My second In Conversation With….. couldn’t be more different from the first. That is what I love about the world of tea towels; as a buyer, collector and lover of tea towels, I try and look for the differences, the unique qualities. I don’t want all my tea towels to be the same. What Stuart Gardiner and Love Menu Art have in common is their commitment to only producing quality goods and producing goods that reflect their own passion – in the case of Stuart Gardiner, it is Infographics and Typography and, in the case of Love Menu Art, it is vintage menus. Both also share the fact that they are already represented in the Collections of the Virtual Tea Towel Museum (because I love the work of both of them). There the similarity probably ends! I ‘met’ Love Menu Art in the early days of writing my Tea Towel Blog; they were one of my first followers on Twitter. Love Menu Art is based in the United States, New York to be precise and they contacted me about prices of tea towels in England and what I would be prepared to pay because they were exhibiting at the Renegrade Craft Fair in London. As I said at the time, there is no easy answer to that question! So here is what Love Menu Art has to say about their business and their tea towels:
“Hi. I am another Barbara and co-founder of Love Menu Art with my husband Eugen. Love Menu Art was founded about four years ago, in the United States, when we found some wonderful menus online – in universities and in libraries – marvelled at the images and stories behind them and wondered why no-one was doing anything to bring this part of America’s social history, and the rest of the world’s, back to life.
I knew that Love Menu Art was originally called Cool Culinaria; I asked Barbara about the change of name: “Always fond of the Ronseal advert……we wanted a name that ‘does what it says on the tin’ – hence Love Menu Art.
Menu covers were important, decades ago, as marketing tools for bars, restaurants and hotels. Many were offered as take-home souvenirs or customers could write a friend or relative’s name and address on the back and the restaurant or bar would pay the postage. This is often how word about any particular establishment got around – long before anyone had heard about the concept of social media (or TripAdvisor). So, it was important to have an eye-catching image. Each restaurateur had his own taste in artwork. Often they employed commercial artists, or talented customers, and let them eat free.
One of the most interesting periods for us is pre-Prohibition when bars had to change into Fountain Rooms, serving sodas and after the repeal of Prohibition, when there was a celebratory nature in the air – champagne bottles were depicted as rockets, poems were written….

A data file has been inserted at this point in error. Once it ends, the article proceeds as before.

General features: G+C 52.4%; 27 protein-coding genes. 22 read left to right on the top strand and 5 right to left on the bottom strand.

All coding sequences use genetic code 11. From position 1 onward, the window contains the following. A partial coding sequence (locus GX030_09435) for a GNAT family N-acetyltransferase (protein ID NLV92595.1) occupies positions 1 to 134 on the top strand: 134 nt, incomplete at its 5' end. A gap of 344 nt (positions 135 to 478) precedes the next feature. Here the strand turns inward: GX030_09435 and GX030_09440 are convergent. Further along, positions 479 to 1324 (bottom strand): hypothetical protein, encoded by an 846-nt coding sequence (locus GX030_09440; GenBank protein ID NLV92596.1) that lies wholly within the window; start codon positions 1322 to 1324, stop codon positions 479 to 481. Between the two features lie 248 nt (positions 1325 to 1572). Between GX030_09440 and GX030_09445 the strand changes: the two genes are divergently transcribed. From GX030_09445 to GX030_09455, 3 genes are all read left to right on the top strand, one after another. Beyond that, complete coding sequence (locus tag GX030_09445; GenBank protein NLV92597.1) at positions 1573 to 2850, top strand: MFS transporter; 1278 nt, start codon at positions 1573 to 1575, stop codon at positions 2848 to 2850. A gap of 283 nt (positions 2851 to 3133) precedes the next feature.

People kept these menus perhaps because it reminded them of a special evening or because, like us, they enjoyed the artwork. Over the decades, they (the menus) have been thrown out or have found their way into the hands of private collectors and institutions such as libraries and universities. The New York Public Library has about 18,000 menus available to look at online, mostly from the 19th and early 20th Century. Other libraries around the United States post some images online but a lot sit in boxes and are not seen. We track them down, scan them at high resolution and digitally repair the wear and tear of age. Some might be torn, for example, or have coffee or water stains on them. Then we give them a new lease of life as archival prints and tea towels (Love Menu Art’s website uses the term ‘dish towel’).
We have 20 tea towels at present with images ranging from 1880s to 1970s. We sell online, at Art and Craft Fairs and street markets. We also sell in retail. Our towels are meant to be used! (And I am glad to hear it!). They are 100% cotton. They are printed for us in India, using Swiss technology. They won’t lose their colour because they are pre-washed. Many of our customers like to display them instead. Some frame them. We’re happy with this – but they are meant to be used. They are very absorbent.
We are proud to report that we have contributed to the revival of interest in menu art in the United States and the United Kingdom. It is really lovely to see the reactions on people’s faces when they look at this diverse and imaginative work and hear the history behind it. Young people, especially, are fascinated. We have many repeat customers.
In the future, we plan to continue our mission to revive vintage menu artwork and to keep putting menu covers before new audiences.” I asked Barbara what her favourite tea towel was and she sent me this picture with the caption: ‘Champagne Menu Tea Towel: an image from the last decade of 19th Century from the Lou Greenstein Collection’.
It is certainly worth looking at the Love Menu Art website (I have been distracted there on a number of occasions) where they talk about working “with a select group of private collectors who share our passion for vintage menu art and who have generously opened their collections to us”. This includes Henry Voigt, Culinary Institute of America, Herbert Beasley, Lou Greenstein, Harley Spiller, Brad Holden Seattle Menu Collection and the Miss Buttolph British Library Collection.
I want to thank Barbara for sharing the story of Love Menu Art; it reminds me how fascinating the work is and that this is such a significant part of American social history although I do note there are menus from all over the world. My two tea towels, which I have blogged about, are from (a) Buckingham Palace menu in 1902 for a dinner for the Jocket Club and (b) a menu from Cafe de Paris in Buenos Aires in 1888. Both were fascinating to research and are representative of some of their other tea towels.